Which Three High Jumpers Will Represent Bahamas At Olympics?


Senior Sports Reporter


THE deadline for inclusion on Team Bahamas for the 2016 Olympic Games in Rio de Janeiro, Brazil, in August is fast approaching.

The Bahamas Association of Athletic Associations is scheduled to hold its final trials during their National Track and Field Championships, scheduled for the weekend of June 24-25 at Thomas A Robinson Track and Field Stadium. However, the final submission by the Bahamas Olympic Committee to the International Amateur Athletic Federation and the International Olympic Committee for Team Bahamas is July 11.

One of the disciplines many are keeping their eyes on is the men’s high jump. For the first time, three competitors have already done the qualifying standard and another is knocking on the door. Only three spots will be available for the Bahamas, so it will come down to the final trials and who wants it the most when the event takes the spotlight at the Thomas A Robinson Track and Field Stadium.

Grand Bahamian Donald Thomas leads the pack. He posted 2.34 metres or 7-feet, 8-inches last year, but he posted a season’s best of 2.31m May 14 in Baie Mahault to place himself in a three-way tie for fifth place on the IAAF world leading performances.

Not too far behind is Jamal Wilson, who soared 2.30m (7-6 1/2) here at home on January 9 to qualify for his first World Indoor Championships. He is now sitting in eighth place as he continues his breakout year on the senior international scene.

And Trevor Barry is tied with 12 other competitors at 2.25m (7-4 1/2) after his leap in May 14 as well in Baie Mahault.

Last week, I incorrectly listed the late Ian Thompson for Barry in an article. But it should be noted that the two competitors reminded me so much of their demeanor that it was so hard not to think about the other when looking at their performances. I do apologise to the family of Thompson and even to Barry for making that mistake, but I could only picture the two when I look at the way they performed and the manner in which they conducted themselves on and off the field.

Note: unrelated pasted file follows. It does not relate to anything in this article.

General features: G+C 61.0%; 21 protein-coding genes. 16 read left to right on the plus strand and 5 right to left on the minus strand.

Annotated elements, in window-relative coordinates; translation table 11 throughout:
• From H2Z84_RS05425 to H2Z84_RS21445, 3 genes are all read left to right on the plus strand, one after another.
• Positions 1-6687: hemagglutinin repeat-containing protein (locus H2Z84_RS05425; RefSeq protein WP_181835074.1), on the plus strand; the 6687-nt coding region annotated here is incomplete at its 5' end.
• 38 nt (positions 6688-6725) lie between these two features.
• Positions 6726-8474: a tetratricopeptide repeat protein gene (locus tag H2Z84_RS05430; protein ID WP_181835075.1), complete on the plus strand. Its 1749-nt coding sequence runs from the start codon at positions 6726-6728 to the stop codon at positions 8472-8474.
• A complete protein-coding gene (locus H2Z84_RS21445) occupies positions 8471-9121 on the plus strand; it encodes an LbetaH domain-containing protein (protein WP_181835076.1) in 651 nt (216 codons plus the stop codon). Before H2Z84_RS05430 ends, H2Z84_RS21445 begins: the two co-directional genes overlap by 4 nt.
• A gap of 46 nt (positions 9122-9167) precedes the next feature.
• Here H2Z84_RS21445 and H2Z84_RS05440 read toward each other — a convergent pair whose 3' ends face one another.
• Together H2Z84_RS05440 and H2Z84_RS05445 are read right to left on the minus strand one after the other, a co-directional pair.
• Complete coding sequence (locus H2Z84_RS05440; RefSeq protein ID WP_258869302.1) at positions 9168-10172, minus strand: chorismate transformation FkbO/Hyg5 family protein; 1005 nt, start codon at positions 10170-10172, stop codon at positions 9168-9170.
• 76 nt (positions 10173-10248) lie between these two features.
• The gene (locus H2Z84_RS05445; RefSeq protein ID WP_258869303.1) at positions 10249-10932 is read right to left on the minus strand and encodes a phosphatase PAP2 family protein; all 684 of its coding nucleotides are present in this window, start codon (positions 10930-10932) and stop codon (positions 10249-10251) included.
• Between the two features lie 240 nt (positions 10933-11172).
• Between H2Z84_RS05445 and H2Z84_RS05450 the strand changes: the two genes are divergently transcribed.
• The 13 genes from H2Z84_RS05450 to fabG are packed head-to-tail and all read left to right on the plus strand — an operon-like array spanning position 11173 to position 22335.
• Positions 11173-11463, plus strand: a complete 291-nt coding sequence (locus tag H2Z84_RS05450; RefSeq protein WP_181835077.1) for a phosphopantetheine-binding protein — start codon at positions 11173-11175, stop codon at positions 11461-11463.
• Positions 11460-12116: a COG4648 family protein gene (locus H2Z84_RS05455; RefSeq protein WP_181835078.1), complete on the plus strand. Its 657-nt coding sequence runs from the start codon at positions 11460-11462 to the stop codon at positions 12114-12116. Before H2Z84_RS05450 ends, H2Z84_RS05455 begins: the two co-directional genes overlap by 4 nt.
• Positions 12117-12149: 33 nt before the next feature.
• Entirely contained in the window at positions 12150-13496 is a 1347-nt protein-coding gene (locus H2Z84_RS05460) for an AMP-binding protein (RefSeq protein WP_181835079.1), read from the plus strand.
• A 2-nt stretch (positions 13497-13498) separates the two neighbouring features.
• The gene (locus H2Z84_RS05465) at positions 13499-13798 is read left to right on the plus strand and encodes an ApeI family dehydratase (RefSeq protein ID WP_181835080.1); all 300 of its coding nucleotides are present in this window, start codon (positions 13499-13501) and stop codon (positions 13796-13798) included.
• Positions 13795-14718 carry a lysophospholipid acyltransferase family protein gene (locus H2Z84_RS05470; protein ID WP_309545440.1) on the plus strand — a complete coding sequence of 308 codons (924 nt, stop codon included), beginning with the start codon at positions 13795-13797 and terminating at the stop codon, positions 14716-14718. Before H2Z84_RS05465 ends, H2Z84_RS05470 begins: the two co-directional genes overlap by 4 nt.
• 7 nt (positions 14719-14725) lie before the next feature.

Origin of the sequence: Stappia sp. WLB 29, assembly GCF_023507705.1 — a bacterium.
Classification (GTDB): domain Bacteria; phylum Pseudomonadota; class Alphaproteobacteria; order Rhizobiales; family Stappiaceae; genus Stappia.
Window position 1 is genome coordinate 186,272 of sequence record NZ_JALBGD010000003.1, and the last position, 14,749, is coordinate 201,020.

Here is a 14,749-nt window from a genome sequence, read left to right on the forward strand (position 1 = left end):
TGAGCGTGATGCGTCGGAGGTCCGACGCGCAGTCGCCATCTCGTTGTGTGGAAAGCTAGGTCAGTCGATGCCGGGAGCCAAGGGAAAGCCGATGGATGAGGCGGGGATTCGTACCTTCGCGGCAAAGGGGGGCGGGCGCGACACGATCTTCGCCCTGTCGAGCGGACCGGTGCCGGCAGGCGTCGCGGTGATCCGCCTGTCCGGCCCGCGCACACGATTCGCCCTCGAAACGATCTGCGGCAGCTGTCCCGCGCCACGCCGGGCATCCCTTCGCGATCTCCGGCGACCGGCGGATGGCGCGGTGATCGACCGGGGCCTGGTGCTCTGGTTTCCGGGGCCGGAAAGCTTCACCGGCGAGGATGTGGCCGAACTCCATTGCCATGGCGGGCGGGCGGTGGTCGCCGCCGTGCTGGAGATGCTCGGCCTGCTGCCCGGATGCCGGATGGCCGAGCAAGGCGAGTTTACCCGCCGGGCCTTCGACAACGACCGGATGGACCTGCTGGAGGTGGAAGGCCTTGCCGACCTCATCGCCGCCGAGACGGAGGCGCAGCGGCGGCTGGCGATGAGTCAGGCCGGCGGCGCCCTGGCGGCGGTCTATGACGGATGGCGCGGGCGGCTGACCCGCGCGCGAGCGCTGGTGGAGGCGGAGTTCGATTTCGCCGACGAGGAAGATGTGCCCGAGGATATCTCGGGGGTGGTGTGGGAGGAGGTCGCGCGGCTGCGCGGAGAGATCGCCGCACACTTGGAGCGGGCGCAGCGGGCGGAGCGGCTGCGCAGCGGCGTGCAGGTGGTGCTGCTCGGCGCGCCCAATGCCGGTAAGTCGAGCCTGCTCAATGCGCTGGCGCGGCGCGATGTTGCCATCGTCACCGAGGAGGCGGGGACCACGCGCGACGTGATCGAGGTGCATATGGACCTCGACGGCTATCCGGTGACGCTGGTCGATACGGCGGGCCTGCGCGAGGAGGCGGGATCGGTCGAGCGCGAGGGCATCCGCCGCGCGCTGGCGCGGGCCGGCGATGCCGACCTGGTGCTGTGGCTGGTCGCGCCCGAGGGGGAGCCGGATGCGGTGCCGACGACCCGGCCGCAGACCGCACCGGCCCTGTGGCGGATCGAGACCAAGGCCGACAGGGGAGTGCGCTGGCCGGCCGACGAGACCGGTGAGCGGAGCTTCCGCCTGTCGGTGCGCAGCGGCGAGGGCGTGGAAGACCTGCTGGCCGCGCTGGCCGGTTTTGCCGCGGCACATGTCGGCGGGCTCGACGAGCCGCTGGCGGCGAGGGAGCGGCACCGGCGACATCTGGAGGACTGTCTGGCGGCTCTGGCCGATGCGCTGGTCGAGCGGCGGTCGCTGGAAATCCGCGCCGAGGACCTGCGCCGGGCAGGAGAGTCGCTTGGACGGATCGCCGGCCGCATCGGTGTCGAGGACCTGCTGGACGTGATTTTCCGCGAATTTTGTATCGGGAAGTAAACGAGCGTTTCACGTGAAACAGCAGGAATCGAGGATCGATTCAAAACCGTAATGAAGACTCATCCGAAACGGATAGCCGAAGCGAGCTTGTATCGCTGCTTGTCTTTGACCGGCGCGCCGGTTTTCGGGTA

I know veteran coach Keith Parker has a lot to say when reflecting on the two competitors, whom he incidentally coached during their heydays at CC Sweeting Secondary High.

All I can humbly say is may Thompson rest in peace. Thanks so much for the memories.

As for the current crop of jumpers, Thomas is also the most decorated, following national record holder Troy Kemp. His mark of 2.38m (7-9 1/4), set in Nice, France on July 12, 1995 is still one of the most sought after records on the local scene.

Thomas, 2007 World champion in Daegu, South Korea, has come close with his 2.35m (7-8 1/2) in Salamanca, Spain on July 4, 2007, just ahead of Barry, who has a personal best of 2.32m (7-7 1/4) that he did in Daegu, South Korea on August 1, 2011 for the bronze at the World Championships.

Steven Wray, a representative at the IAAF World Championships in Helsinki, Finland in 1983, rounds out the top four with his PR of 2.31m (7-7) for his silver medal at the Commonwealth Games in Brisbane, Australia on October 7, 1982.

Although he has yet to soar over the Olympic qualifying height, Ryan Ingraham should not be counted out. The youngest member of the field at age 22 is off to a slow start, but coach James Rolle is confident that he will be ready for the trials.

Ingraham, the 2012 World Junior Championship bronze and the 2011 Pan American Junior Championship silver medallist, has a lifetime best of 2.30m (7-6 1/2) that he did in Edmonton, Canada in 2013. So only time will tell how well he will be prepared to compete with his arch-rivals when the showdown gets underway at the nationals.

Last year, Ingraham clinched the national title with Thomas second and Barry third, all clearing 2.28m (7-5 3/4). Wilson was fourth with 2.22m (7-3 1/4).

In the past, the focus at the nationals has been around the track with the field events taking a back seat. But this time around, the the high jump will definitely turn out to be the marquee event as there are only three spots available for the trip to Rio. Who will be the trio to represent the Bahamas? It will come down to who wants it more than the others as none of the high jumpers want to be left at home when the team travels at the end of July.

• The Tribune is following Team Bahamas in the build up to the Olympic Games in Rio de Janeiro and will be reporting from Brazil this summer. The ‘242 on the Road to Rio series’ will appear every Monday and Thursday. Comments and responses to bstubbs@tribunemedia.net


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